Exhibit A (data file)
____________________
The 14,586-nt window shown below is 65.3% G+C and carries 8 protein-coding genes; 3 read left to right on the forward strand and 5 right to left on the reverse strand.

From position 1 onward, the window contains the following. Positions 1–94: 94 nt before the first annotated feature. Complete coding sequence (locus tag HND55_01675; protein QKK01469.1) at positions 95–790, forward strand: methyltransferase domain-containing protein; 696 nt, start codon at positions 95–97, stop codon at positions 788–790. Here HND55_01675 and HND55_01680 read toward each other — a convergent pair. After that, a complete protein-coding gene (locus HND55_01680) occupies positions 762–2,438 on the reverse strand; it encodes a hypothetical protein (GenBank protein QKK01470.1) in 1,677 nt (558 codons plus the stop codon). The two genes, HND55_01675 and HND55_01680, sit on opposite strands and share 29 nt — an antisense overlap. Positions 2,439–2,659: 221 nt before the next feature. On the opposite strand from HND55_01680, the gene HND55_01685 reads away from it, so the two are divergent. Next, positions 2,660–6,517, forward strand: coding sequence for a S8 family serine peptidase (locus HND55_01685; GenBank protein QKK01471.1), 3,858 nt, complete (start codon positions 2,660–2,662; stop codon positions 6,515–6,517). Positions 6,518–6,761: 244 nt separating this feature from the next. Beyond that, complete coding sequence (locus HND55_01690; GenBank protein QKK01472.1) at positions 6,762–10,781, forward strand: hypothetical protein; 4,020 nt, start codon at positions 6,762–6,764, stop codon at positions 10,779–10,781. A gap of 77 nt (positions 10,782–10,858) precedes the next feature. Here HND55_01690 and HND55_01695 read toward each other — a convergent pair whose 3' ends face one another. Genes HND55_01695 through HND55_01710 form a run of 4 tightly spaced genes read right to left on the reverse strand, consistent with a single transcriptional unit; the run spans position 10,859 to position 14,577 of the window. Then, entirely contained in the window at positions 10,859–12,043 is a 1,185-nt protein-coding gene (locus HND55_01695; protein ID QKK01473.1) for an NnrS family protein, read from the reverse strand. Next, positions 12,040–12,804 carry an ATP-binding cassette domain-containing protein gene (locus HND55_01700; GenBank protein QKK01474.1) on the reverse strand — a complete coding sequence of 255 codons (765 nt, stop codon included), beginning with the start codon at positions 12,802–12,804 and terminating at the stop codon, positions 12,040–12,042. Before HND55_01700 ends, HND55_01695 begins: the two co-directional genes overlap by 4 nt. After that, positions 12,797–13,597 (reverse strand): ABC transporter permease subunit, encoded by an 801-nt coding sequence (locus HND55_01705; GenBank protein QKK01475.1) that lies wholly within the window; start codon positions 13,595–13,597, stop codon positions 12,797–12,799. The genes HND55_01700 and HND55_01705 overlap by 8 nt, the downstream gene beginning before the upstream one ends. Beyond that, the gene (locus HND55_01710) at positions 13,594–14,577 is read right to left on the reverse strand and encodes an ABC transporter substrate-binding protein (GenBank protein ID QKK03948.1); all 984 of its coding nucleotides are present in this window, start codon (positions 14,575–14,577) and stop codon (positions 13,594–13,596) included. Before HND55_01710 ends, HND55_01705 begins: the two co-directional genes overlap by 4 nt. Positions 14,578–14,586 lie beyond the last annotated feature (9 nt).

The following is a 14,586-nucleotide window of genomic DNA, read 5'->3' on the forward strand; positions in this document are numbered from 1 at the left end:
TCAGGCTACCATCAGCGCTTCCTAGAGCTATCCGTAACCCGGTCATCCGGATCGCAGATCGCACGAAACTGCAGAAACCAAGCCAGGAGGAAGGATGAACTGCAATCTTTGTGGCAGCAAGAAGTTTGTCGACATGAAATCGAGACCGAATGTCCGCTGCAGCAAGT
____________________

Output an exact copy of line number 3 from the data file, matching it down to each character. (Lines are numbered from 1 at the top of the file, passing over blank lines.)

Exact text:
The following is a 14,586-nucleotide window of genomic DNA, read 5'->3' on the forward strand; positions in this document are numbered from 1 at the left end: